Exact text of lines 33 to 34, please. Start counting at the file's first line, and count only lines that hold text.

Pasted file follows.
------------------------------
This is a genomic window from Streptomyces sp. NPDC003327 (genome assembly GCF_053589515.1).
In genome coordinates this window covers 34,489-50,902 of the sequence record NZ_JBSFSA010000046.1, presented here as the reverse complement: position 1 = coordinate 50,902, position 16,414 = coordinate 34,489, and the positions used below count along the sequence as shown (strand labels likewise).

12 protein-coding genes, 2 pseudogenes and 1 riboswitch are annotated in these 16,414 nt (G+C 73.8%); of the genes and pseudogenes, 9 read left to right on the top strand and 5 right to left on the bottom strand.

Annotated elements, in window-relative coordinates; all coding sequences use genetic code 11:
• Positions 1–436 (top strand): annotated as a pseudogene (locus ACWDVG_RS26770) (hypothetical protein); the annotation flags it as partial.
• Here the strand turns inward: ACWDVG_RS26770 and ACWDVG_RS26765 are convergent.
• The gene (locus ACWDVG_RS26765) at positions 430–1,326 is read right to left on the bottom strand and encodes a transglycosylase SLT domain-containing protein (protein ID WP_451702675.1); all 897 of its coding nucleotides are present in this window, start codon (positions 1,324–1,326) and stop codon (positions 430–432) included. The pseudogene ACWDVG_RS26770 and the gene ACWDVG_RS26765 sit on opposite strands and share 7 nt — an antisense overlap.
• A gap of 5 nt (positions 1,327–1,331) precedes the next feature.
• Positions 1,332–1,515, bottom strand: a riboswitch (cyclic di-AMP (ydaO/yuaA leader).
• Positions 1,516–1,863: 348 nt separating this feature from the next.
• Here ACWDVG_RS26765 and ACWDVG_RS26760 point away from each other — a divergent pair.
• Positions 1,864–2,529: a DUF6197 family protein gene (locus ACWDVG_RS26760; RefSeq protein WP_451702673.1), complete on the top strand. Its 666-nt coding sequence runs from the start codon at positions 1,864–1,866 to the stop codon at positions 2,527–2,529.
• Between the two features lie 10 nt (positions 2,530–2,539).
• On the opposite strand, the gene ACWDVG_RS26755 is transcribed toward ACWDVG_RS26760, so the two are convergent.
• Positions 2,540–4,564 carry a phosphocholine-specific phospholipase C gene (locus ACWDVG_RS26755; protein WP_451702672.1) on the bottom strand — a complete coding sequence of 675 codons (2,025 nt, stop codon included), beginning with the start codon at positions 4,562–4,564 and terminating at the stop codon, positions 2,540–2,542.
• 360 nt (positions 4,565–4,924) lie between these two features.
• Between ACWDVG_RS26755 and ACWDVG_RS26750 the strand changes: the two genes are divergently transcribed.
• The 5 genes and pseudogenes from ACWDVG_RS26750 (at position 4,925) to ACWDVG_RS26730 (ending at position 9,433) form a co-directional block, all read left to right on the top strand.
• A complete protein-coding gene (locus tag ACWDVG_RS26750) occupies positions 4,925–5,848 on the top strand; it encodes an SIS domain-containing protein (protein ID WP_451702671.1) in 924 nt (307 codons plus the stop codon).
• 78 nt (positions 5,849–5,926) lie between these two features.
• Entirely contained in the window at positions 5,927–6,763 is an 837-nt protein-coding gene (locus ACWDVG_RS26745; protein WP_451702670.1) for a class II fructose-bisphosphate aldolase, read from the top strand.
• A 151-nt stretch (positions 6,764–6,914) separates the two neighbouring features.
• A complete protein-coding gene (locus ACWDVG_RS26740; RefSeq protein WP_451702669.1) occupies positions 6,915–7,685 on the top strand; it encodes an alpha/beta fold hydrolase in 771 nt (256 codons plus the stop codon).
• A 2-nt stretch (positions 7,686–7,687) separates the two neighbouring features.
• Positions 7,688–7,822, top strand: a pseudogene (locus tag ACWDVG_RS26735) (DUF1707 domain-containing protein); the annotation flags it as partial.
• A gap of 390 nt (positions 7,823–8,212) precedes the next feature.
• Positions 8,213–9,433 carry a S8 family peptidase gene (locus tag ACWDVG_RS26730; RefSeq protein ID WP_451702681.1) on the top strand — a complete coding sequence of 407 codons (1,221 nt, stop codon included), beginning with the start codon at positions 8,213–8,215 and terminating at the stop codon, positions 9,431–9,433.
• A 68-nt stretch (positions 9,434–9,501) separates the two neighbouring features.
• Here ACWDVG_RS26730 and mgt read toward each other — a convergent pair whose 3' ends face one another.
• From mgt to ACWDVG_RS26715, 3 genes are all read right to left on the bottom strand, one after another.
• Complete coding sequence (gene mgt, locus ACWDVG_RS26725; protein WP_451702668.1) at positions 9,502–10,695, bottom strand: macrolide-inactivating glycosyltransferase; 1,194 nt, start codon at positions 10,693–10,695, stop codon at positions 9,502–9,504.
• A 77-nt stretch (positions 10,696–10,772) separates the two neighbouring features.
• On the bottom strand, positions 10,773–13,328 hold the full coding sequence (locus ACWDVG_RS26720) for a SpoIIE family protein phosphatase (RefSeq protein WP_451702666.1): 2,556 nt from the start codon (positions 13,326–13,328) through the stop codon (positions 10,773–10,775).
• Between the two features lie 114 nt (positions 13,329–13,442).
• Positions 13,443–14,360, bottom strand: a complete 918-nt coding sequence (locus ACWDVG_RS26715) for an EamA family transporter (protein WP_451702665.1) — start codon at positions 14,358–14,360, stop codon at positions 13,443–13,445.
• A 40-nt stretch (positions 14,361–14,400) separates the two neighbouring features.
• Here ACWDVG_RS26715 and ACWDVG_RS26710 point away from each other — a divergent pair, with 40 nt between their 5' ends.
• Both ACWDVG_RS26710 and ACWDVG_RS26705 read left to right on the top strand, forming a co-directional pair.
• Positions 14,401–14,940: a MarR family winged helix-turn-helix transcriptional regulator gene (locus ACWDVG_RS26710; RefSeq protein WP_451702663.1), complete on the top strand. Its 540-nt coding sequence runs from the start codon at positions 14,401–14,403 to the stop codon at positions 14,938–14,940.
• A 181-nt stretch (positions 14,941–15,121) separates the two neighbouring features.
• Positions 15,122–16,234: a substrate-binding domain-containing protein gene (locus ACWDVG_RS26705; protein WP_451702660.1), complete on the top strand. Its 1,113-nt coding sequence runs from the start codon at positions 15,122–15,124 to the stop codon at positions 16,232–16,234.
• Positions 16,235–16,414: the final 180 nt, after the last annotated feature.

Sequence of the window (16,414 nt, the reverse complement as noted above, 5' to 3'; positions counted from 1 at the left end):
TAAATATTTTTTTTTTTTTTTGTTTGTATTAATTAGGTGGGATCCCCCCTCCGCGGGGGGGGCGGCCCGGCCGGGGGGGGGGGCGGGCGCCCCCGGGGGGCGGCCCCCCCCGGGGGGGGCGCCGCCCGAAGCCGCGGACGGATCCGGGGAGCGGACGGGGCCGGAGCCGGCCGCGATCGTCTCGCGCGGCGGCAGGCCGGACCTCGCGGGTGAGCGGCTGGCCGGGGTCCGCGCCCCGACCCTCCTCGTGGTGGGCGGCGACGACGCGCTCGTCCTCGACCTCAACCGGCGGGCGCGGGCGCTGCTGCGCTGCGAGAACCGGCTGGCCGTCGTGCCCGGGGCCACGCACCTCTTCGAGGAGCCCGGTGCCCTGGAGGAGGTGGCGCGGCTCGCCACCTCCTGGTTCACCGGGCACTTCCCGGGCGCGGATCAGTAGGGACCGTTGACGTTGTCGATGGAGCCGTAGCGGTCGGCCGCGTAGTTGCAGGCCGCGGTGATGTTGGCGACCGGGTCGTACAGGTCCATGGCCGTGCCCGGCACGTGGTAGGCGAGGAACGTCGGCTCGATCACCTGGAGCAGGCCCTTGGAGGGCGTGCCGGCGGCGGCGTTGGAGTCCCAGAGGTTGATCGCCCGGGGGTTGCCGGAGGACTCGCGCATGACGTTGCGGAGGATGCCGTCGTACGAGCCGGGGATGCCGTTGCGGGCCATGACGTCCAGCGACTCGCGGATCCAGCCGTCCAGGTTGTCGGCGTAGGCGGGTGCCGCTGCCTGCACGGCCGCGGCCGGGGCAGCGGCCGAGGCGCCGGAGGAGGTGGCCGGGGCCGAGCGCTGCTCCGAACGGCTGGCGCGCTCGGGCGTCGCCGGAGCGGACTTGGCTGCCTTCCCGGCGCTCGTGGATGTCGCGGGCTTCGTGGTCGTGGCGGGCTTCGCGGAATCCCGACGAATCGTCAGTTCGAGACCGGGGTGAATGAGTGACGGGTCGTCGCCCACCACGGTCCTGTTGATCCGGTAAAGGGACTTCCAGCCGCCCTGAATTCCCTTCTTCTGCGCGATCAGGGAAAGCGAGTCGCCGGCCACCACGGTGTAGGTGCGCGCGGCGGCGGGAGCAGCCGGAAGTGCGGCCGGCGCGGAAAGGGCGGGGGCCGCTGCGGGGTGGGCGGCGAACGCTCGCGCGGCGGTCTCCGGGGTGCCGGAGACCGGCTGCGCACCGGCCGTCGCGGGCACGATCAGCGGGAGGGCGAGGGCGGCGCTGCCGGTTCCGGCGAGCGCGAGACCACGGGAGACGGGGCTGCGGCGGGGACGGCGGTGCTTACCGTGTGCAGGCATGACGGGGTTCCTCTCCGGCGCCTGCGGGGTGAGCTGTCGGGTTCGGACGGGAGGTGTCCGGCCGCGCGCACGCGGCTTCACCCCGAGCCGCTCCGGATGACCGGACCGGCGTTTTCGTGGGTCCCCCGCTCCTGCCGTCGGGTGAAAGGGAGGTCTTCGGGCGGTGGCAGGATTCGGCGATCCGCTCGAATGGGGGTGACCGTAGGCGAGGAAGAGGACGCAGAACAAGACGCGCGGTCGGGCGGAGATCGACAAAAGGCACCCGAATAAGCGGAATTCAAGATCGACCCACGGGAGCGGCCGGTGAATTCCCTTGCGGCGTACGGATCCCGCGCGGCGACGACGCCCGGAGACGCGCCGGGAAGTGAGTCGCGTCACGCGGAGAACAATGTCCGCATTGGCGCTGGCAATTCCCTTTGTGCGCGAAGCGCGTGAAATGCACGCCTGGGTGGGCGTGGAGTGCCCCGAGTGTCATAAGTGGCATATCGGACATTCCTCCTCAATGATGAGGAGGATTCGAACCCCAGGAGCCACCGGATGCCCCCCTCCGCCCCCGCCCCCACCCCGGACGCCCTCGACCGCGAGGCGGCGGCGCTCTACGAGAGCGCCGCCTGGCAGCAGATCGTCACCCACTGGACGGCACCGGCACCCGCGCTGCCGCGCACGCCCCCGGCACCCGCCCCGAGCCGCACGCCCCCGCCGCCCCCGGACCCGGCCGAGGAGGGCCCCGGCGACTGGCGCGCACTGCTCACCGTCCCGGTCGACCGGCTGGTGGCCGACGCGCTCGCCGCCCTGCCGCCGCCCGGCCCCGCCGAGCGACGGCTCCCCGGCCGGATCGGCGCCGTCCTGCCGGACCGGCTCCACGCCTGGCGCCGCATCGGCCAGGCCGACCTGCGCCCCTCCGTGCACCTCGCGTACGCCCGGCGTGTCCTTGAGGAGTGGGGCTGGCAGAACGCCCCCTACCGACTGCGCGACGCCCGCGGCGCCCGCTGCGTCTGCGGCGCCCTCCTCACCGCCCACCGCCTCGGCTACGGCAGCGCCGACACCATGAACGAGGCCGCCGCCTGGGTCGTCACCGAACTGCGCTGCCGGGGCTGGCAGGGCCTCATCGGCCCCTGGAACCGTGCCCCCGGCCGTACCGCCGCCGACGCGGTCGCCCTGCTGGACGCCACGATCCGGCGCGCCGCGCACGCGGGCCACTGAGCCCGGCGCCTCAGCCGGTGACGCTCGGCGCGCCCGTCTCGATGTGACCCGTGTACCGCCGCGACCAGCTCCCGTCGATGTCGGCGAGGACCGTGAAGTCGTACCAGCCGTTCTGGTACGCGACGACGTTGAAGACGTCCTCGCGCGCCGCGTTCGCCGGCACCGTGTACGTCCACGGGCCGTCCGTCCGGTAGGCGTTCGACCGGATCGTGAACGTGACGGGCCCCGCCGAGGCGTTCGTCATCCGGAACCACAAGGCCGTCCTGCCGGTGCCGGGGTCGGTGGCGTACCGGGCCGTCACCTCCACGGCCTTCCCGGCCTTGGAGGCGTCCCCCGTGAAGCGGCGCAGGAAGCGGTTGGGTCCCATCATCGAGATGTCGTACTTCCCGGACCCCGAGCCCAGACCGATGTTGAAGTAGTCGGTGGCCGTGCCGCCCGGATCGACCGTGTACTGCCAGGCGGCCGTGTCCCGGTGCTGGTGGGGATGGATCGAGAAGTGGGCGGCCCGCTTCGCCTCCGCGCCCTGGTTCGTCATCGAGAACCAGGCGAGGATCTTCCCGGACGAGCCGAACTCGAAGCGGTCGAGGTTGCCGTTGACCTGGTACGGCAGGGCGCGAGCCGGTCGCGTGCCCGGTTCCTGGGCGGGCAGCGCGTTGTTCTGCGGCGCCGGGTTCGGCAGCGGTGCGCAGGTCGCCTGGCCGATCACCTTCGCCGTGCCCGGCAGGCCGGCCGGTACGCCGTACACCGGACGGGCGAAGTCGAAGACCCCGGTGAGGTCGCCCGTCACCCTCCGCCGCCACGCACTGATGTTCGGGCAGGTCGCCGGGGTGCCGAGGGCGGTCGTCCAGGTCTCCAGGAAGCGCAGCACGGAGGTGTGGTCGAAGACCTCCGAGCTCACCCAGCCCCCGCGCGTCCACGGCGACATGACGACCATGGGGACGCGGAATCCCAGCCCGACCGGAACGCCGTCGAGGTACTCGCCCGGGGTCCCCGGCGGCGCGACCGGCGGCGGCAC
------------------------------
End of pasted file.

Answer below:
• On the bottom strand, positions 10,773–13,328 hold the full coding sequence (locus ACWDVG_RS26720) for a SpoIIE family protein phosphatase (RefSeq protein WP_451702666.1): 2,556 nt from the start codon (positions 13,326–13,328) through the stop codon (positions 10,773–10,775).
• Between the two features lie 114 nt (positions 13,329–13,442).